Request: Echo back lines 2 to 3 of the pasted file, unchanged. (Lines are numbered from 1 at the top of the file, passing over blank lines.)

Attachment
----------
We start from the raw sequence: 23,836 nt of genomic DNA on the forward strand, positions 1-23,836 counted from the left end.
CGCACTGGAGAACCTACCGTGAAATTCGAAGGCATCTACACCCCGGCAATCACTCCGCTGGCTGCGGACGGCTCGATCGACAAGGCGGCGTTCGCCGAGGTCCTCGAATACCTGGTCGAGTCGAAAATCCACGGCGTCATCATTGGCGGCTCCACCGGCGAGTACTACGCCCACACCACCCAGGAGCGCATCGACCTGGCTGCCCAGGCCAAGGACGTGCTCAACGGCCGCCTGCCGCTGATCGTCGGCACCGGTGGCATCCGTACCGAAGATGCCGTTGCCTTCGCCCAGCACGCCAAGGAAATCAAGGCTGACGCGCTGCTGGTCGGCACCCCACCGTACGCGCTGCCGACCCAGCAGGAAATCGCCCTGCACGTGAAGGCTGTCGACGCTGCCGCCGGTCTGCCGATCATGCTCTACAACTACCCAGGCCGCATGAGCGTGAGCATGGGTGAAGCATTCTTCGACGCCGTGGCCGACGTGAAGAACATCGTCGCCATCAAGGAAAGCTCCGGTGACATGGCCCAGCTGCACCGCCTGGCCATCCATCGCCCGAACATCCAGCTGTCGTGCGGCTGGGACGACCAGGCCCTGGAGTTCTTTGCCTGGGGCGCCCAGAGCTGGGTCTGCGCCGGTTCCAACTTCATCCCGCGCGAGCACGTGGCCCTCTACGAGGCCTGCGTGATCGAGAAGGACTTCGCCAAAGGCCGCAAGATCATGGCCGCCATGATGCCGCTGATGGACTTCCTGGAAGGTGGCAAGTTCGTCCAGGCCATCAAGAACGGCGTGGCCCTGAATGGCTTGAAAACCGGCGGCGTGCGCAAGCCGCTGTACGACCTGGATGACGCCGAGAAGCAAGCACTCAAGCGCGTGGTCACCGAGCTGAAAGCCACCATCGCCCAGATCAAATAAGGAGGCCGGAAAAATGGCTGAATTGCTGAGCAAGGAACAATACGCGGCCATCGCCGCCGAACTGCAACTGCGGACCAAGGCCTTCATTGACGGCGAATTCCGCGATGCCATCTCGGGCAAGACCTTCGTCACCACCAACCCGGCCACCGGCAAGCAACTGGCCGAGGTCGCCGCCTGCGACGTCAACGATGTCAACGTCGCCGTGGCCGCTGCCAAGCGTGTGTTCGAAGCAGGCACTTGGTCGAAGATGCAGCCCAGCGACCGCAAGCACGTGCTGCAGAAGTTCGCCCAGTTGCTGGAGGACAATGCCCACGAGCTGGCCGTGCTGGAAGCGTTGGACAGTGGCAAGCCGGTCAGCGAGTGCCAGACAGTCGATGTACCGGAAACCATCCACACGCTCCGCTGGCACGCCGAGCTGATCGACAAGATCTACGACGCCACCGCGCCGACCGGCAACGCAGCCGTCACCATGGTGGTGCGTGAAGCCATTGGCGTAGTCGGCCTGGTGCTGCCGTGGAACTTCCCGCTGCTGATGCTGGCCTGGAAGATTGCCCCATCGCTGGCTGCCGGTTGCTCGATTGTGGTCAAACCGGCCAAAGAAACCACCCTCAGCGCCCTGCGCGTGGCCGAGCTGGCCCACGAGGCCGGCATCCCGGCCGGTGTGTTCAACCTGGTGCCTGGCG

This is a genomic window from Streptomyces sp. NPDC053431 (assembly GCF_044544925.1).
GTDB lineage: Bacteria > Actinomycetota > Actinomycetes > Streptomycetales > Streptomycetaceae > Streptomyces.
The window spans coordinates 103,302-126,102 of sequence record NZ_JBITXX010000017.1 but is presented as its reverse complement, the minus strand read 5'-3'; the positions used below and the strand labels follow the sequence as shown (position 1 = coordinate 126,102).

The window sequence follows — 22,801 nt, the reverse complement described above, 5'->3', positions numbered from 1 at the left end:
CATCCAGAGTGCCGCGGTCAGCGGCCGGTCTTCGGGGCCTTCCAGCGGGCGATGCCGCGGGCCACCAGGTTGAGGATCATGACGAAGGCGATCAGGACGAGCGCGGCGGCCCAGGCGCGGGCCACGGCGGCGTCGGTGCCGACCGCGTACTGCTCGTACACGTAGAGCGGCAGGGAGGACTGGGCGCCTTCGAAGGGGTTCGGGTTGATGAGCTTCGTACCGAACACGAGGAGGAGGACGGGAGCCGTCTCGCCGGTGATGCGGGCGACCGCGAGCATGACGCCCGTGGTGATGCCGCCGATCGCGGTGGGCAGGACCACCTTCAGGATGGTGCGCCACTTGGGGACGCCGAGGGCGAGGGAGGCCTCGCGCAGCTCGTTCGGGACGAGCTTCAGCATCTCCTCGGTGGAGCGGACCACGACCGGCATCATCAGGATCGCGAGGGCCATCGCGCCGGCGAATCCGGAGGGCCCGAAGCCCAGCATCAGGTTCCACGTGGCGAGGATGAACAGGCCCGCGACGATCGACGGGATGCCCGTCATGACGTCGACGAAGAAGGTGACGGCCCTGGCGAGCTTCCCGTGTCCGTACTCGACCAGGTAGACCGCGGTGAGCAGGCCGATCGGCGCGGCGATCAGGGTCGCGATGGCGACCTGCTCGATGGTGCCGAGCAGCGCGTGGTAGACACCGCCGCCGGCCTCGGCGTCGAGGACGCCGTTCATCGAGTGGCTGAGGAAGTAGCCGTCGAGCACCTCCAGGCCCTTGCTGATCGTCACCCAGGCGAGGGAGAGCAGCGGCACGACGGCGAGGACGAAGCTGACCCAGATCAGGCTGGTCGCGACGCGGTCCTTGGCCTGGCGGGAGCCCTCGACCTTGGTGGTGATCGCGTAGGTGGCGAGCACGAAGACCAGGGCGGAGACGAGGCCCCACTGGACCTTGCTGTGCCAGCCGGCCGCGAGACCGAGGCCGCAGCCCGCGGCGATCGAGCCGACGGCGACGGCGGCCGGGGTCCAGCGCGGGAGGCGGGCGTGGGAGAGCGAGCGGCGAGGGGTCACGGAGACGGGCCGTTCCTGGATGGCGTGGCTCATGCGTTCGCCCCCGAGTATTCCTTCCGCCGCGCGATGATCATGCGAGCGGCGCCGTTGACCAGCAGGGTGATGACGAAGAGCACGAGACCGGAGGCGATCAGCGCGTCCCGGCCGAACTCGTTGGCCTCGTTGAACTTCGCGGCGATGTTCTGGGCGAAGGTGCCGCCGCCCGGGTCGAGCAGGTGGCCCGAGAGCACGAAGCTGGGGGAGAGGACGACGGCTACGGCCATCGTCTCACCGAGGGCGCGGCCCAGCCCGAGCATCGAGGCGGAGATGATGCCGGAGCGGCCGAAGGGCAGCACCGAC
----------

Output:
CGCACTGGAGAACCTACCGTGAAATTCGAAGGCATCTACACCCCGGCAATCACTCCGCTGGCTGCGGACGGCTCGATCGACAAGGCGGCGTTCGCCGAGGTCCTCGAATACCTGGTCGAGTCGAAAATCCACGGCGTCATCATTGGCGGCTCCACCGGCGAGTACTACGCCCACACCACCCAGGAGCGCATCGACCTGGCTGCCCAGGCCAAGGACGTGCTCAACGGCCGCCTGCCGCTGATCGTCGGCACCGGTGGCATCCGTACCGAAGATGCCGTTGCCTTCGCCCAGCACGCCAAGGAAATCAAGGCTGACGCGCTGCTGGTCGGCACCCCACCGTACGCGCTGCCGACCCAGCAGGAAATCGCCCTGCACGTGAAGGCTGTCGACGCTGCCGCCGGTCTGCCGATCATGCTCTACAACTACCCAGGCCGCATGAGCGTGAGCATGGGTGAAGCATTCTTCGACGCCGTGGCCGACGTGAAGAACATCGTCGCCATCAAGGAAAGCTCCGGTGACATGGCCCAGCTGCACCGCCTGGCCATCCATCGCCCGAACATCCAGCTGTCGTGCGGCTGGGACGACCAGGCCCTGGAGTTCTTTGCCTGGGGCGCCCAGAGCTGGGTCTGCGCCGGTTCCAACTTCATCCCGCGCGAGCACGTGGCCCTCTACGAGGCCTGCGTGATCGAGAAGGACTTCGCCAAAGGCCGCAAGATCATGGCCGCCATGATGCCGCTGATGGACTTCCTGGAAGGTGGCAAGTTCGTCCAGGCCATCAAGAACGGCGTGGCCCTGAATGGCTTGAAAACCGGCGGCGTGCGCAAGCCGCTGTACGACCTGGATGACGCCGAGAAGCAAGCACTCAAGCGCGTGGTCACCGAGCTGAAAGCCACCATCGCCCAGATCAAATAAGGAGGCCGGAAAAATGGCTGAATTGCTGAGCAAGGAACAATACGCGGCCATCGCCGCCGAACTGCAACTGCGGACCAAGGCCTTCATTGACGGCGAATTCCGCGATGCCATCTCGGGCAAGACCTTCGTCACCACCAACCCGGCCACCGGCAAGCAACTGGCCGAGGTCGCCGCCTGCGACGTCAACGATGTCAACGTCGCCGTGGCCGCTGCCAAGCGTGTGTTCGAAGCAGGCACTTGGTCGAAGATGCAGCCCAGCGACCGCAAGCACGTGCTGCAGAAGTTCGCCCAGTTGCTGGAGGACAATGCCCACGAGCTGGCCGTGCTGGAAGCGTTGGACAGTGGCAAGCCGGTCAGCGAGTGCCAGACAGTCGATGTACCGGAAACCATCCACACGCTCCGCTGGCACGCCGAGCTGATCGACAAGATCTACGACGCCACCGCGCCGACCGGCAACGCAGCCGTCACCATGGTGGTGCGTGAAGCCATTGGCGTAGTCGGCCTGGTGCTGCCGTGGAACTTCCCGCTGCTGATGCTGGCCTGGAAGATTGCCCCATCGCTGGCTGCCGGTTGCTCGATTGTGGTCAAACCGGCCAAAGAAACCACCCTCAGCGCCCTGCGCGTGGCCGAGCTGGCCCACGAGGCCGGCATCCCGGCCGGTGTGTTCAACCTGGTGCCTGGCG

This is a genomic window from Streptomyces sp. NPDC053431 (assembly GCF_044544925.1).